Upon receiving Norene's petition for divorce, Iain's lawyer in Australia sent a letter to Norene's attorney offering to settle the divorce out of court. The lawyer described the letter, which was transmitted on January 21, 2011, as a "once off attempt to have all outstanding matters resolved." In it he made, "on a without prejudice basis," certain proposals that were expressly conditioned on Norene's acceptance of Iain's offer. For example, in exchange for granting primary custody to Norene and allowing the children to remain in the United States, Iain wanted to be guaranteed custody of the children for the full nine weeks of their summer vacation and for two weeks over the Christmas holidays; he further requested that he be allowed to visit the children in the United States at least twice a year. The letter also dealt with the division of property.

Notably, the letter explicitly referred to the Hague Convention. On Iain's behalf, the lawyer asserted that "[t]he parties' habitual residence is quite clearly Austra- lia," and that Iain "would clearly be entitled to bring an Application under the Hague Convention to have the children returned to Australia." In closing, the letter stated "this offer is open for a period of 7 days . . . and if not accepted [Iain] will then proceed to exercise his full rights pursuant to the Hague Convention, and do all that is required to ensure that proceedings are transferred" to the Family Court of the State of Western Australia.

The January 21 letter marked a turning point for Norene. She regarded it as giving her permission to stay in the United States and indicating that Iain "didn't want the kids." She testified that shortly after receiving the letter, she made up her mind not to return to Austra- lia. Norene did not, however, accept Iain's offer of settlement; after an exchange of several more letters, the negotiations ended without a resolution in mid-February. Iain immediately filed a request for the return of the children with the Australian Central Authority charged with administering the Convention. In May, Iain filed a petition for return in the district court for the Northern District of Illinois.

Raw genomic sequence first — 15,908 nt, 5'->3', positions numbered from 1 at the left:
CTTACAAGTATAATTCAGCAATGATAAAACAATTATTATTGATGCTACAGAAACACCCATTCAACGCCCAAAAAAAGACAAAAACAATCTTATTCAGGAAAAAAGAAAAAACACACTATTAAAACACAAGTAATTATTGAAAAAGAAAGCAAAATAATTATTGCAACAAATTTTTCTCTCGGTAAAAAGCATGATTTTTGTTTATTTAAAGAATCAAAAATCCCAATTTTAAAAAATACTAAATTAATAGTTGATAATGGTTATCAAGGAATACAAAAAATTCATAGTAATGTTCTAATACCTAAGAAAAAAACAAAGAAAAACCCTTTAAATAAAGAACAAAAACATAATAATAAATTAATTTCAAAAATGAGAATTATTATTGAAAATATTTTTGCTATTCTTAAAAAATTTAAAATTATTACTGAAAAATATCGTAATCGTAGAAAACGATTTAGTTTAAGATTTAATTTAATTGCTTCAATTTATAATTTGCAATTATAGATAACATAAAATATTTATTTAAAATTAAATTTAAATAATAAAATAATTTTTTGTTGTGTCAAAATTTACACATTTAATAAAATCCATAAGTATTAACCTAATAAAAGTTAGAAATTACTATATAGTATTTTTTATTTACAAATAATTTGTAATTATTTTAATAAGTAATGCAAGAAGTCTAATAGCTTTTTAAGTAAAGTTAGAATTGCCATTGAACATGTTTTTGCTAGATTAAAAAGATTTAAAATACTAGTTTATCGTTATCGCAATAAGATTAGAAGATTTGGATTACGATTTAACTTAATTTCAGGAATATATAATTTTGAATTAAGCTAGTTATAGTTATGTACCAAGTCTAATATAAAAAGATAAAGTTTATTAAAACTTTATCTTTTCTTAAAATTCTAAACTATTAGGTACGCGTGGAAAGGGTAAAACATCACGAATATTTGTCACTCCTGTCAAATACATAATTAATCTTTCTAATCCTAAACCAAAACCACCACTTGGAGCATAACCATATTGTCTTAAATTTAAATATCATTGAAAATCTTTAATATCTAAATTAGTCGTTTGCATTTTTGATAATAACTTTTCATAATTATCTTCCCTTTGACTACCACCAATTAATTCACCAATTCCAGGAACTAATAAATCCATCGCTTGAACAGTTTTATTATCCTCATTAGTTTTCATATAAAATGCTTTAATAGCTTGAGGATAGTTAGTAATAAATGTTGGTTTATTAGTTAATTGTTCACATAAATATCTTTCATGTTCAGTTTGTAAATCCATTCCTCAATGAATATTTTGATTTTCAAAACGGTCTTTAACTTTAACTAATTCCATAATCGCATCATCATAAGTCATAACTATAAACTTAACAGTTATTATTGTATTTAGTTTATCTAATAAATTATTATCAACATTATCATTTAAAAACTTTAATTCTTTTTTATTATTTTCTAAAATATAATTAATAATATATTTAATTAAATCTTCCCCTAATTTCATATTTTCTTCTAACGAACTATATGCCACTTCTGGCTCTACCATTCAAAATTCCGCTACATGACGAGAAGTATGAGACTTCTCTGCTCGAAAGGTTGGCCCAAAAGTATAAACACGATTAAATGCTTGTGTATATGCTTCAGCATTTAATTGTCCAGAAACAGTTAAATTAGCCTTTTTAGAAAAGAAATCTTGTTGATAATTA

Following a two-day evidentiary hearing, the district court denied the petition. This appeal followed.



Before discussing the merits of the district court's decision, we must address two preliminary issues. First, Norene argues that this case was mooted by an Illinois state-court judgment awarding sole custody of the children to Norene. According to Norene, the Illinois judgment conclusively resolves the parties' custody dispute in her favor and thus precludes this court from ruling that the Hague Convention requires the custody determination to occur in the courts of Australia.

Norene is mistaken: the case is not moot. Article 17 of the Hague Convention expressly states that "[t]he sole fact that a decision relating to custody has been given in or is entitled to recognition in the requested State shall not be a ground for refusing to return a child under this Convention." (Emphasis added.) This treaty provision qualifies the finality of any state-court custody judgment and thus ensures that there is still a live controversy before the federal court.

Norene relies on Navani v. Shahani, 496 F.3d 1121 (10th Cir. 2007), for the proposition that an order granting custody to one or another of the parents can moot a Hague Convention case, but Navani did not speak to this question. Indeed, the issue of habitual resi- dence--and thus the question of which country's courts had the power finally to determine custody under the Convention--was not before the court in Navani; all parties agreed that the child's habitual residence was England. Rather, the question on appeal was whether the U.S. court that adjudicated the father's petition for return erred in concluding that an English custody order granted some custody rights to the father. Id. at 1125-26. While the appeal was pending, an English court entered a new custody order that granted the father sole custody. Id. at 1126. The Tenth Circuit con- cluded that this superseding custody order mooted the appeal--both because any possible error in the inter- pretation of the previous order was no longer of any moment ...